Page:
An important part of the process for the constitution making should be the bringing together of all the people of Fiji to discuss freely, and agree on, the future of their country. It should be an occasion for national reconciliation, acknowledging the violation of human rights and other abuses of power, and to commit the nation to a vision of Fiji based on democracy and respect for human rights, and a determination to overcome the divisions of the past. This task requires the full participation of the people in the process, and the freedom of their representatives in the Constituent Assembly to negotiate a settlement that enjoys wide support in the nation.”
These comments must not be taken lightly. Indeed, they make a highly cogent case for not proceeding with the constitution making exercise as fashioned by Decrees 57 and 58 to which Your Excellency, most regrettably, gave his assent. The Commission clearly recognizes that the process is being controlled by the interim administration to protect their own interest. In the event we urge Your Excellency to consider the alternative which we outline hereunder:
The legitimate Way Forward
24. In our view, the only legitimate course of action that should be followed to return to the rule of law and constitutional rule, is to revert to the Fiji Court of Appeal judgment of 9 April 2009 (Qarase vs Bainimarama-Civil Appeal No ABU 0077 of 2008s).
25. The Appeals Court had found that the dismissal of the SDL government and the dissolution of Parliament were unlawful and in breach of the Fiji Constitution; and that the 1997 Constitution was still in force and had not been abrogated. It further held that the appointments of the Army Commander, as Prime Minister, and that of his ministers were not validly made.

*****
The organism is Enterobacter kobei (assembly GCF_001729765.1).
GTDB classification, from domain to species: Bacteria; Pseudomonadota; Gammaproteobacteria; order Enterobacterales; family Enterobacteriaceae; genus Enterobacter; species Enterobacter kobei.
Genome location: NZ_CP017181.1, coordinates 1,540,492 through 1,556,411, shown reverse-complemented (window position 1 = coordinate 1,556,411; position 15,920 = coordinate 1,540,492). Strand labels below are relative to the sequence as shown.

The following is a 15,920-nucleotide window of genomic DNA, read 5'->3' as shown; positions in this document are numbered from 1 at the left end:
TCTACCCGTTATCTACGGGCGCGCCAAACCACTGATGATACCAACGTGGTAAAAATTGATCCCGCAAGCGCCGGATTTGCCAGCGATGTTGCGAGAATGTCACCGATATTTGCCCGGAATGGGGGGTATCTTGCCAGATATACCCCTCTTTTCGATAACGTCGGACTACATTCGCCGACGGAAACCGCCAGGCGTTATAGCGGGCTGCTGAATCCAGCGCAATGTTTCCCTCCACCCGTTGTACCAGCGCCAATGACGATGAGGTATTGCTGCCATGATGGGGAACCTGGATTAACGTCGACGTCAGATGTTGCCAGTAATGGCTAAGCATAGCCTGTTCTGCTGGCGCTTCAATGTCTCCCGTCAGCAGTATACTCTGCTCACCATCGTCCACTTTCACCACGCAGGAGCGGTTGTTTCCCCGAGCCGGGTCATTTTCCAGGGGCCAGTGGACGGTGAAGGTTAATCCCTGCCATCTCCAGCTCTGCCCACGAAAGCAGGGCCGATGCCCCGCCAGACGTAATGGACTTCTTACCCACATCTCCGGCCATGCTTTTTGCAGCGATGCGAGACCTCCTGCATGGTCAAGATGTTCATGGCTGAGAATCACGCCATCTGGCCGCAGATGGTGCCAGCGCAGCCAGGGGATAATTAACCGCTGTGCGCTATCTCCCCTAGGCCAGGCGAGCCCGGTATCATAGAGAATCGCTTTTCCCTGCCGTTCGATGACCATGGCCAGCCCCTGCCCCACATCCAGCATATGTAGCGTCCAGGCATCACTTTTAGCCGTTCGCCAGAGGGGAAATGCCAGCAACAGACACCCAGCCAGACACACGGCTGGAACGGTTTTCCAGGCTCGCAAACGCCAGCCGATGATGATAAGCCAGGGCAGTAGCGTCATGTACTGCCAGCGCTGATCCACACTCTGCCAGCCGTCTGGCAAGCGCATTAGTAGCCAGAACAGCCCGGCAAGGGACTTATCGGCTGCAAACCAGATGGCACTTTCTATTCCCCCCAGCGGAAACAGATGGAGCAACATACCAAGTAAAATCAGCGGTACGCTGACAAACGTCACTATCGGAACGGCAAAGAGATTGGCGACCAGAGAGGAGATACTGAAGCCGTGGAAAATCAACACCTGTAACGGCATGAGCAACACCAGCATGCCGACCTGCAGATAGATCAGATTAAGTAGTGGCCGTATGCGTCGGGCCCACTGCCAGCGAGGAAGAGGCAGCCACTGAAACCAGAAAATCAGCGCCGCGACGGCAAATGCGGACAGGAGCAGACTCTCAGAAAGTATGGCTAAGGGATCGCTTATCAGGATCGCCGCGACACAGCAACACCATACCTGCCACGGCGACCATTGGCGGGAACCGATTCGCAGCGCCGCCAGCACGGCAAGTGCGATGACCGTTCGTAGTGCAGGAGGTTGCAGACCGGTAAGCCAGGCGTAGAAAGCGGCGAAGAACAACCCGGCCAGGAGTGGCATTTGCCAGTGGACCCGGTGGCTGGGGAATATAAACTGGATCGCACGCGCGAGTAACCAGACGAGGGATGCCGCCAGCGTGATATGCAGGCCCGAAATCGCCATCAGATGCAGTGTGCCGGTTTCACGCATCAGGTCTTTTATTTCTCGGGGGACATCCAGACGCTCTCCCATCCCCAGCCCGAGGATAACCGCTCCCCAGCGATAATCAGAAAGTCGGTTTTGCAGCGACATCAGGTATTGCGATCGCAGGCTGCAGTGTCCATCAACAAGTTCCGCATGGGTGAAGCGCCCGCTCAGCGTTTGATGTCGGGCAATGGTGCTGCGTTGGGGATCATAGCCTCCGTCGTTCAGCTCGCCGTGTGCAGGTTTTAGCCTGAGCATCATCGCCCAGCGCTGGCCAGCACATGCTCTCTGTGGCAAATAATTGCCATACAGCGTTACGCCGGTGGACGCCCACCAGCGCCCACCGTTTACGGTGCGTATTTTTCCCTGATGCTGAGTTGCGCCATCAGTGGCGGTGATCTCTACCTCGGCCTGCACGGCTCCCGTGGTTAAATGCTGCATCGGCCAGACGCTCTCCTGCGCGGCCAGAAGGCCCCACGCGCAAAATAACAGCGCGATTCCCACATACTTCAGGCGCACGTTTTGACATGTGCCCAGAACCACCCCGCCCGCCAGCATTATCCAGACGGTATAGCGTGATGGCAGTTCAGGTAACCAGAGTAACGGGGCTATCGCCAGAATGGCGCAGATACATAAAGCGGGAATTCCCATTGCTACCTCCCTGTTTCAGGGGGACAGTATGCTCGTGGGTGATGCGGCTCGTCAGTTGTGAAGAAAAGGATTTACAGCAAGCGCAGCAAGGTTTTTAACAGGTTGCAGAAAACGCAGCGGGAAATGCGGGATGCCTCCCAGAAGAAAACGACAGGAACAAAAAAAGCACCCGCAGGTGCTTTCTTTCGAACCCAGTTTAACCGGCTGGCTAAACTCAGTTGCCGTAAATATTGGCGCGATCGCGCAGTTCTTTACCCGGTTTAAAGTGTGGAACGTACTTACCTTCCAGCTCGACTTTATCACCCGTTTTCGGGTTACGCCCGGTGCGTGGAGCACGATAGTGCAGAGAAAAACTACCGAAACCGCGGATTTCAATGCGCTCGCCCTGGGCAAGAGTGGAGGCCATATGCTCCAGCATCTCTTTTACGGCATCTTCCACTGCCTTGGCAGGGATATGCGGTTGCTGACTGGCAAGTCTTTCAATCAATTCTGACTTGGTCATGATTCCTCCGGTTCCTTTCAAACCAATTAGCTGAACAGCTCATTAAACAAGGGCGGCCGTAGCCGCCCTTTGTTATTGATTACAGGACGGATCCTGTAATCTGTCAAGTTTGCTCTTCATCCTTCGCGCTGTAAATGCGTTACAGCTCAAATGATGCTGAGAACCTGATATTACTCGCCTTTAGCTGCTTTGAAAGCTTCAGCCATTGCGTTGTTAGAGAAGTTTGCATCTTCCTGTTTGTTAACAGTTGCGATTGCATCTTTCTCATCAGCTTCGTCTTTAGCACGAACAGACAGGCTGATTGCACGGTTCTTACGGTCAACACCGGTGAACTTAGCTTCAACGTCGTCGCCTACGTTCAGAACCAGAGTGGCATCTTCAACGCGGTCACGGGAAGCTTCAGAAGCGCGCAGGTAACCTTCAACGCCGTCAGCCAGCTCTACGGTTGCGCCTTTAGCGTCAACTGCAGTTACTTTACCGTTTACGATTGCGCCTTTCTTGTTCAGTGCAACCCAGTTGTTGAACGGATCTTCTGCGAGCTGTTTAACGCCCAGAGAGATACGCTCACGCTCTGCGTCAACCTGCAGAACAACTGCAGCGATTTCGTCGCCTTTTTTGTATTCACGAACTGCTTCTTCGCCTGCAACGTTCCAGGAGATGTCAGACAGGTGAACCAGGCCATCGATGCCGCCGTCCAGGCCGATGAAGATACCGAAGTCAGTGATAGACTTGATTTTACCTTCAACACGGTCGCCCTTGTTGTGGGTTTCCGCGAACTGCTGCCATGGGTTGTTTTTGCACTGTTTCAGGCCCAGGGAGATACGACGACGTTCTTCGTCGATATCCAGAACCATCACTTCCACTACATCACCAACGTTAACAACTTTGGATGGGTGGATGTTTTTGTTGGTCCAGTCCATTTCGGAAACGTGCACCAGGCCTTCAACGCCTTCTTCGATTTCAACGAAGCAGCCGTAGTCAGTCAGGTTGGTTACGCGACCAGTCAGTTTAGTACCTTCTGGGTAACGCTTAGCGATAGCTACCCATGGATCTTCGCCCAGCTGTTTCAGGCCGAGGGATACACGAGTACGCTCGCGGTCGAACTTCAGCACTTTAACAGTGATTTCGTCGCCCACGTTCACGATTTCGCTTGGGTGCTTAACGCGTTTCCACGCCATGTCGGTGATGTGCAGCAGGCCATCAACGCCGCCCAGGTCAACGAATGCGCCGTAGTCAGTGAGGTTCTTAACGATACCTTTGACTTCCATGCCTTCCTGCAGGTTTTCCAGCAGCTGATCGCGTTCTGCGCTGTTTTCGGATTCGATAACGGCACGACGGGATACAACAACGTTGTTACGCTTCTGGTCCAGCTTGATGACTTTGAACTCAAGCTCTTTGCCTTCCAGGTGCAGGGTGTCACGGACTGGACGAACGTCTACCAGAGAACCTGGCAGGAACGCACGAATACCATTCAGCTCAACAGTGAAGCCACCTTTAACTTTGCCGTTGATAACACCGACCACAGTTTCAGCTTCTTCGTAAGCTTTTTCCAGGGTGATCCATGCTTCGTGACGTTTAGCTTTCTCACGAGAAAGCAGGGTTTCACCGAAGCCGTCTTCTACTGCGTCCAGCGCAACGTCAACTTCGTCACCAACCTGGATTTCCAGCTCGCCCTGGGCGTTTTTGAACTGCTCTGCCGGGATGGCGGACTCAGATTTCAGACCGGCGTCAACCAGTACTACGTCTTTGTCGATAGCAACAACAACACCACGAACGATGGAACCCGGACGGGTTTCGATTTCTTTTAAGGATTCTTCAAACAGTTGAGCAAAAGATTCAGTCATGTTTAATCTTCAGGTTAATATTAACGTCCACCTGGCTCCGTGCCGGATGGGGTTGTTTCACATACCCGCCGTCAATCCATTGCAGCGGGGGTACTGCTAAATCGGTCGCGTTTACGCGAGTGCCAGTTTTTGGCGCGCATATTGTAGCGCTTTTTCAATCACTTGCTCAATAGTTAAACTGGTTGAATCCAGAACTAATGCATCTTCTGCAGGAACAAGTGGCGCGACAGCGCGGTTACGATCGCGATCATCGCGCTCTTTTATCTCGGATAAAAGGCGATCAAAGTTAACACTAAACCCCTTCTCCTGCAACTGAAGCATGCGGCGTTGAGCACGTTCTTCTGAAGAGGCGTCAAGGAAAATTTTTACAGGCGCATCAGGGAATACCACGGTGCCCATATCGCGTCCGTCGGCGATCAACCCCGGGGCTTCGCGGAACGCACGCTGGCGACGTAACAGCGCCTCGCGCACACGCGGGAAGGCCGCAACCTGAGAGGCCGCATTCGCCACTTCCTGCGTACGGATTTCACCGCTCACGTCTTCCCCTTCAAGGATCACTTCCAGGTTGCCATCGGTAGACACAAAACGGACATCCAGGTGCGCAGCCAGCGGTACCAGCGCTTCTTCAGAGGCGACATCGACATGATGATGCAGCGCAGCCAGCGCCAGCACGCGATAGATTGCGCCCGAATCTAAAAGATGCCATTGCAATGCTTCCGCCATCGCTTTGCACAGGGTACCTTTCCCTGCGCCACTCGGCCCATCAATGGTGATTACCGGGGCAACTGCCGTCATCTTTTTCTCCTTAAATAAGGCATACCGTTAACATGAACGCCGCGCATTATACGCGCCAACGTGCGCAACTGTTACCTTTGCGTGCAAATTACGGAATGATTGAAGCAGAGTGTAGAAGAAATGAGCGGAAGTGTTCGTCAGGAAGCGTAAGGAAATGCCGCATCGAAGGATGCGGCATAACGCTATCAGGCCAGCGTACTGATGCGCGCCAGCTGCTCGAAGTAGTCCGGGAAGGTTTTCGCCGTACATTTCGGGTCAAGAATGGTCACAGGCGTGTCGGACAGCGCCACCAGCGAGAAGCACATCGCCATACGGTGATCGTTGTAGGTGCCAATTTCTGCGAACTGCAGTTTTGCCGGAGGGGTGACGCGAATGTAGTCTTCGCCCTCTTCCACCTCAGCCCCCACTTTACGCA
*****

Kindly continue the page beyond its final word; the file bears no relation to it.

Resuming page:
26. In acknowledgement of the realities of the situation, however, namely, that a defacto government had been in office for the past two years, (in paragraph 156 of the judgment) their Lordships held that:
“The only appropriate course at the present time is for elections to be held that enable Fiji to get a fresh start.
Taking cognizance of the principle of necessity… for the purposes of these proceedings, it is advisable for the President to appoint a distinguished person independent of the parties in litigation as caretaker prime minister to advice dissolution of Parliament and direct the issuance of writs for an election under s60 of the Fiji Constitution. This is to enable Fiji to be restored to constitutional rule in accordance with the Constitution.”
27. Your Excellency, we hold that the course of action advised in the judgment should be followed. A caretaker administration should be appointed with the specific mandate to oversee the process of holding general elections and restoring constitutional rule, within a realistic timeframe. This should be no longer than 12 months as we deem it is possible to hold credible elections within that period.
28. We, respectfully, propose that Your Excellency give serious consideration to act on the advice rendered in the Fiji Court of Appeal decision to appoint a caretaker Prime Minister – a distinguished person, independent of the political parties and the regime and one in whom our people can repose confidence – to advice dissolution of Parliament and direct the issuance of writs for an election under Section 60 of the Fiji Constitution.
9. The caretaker administration should then assume full responsibility for the constitutional and electoral process.
30. A President’s Political Dialogue Forum (PPDF) can be established following the appointment of the caretaker administration. The mission of the PPDF would be to assist the caretaker government in obtaining consensus on the roadmap for the restoration of constitutional government via free, fair and credible general elections.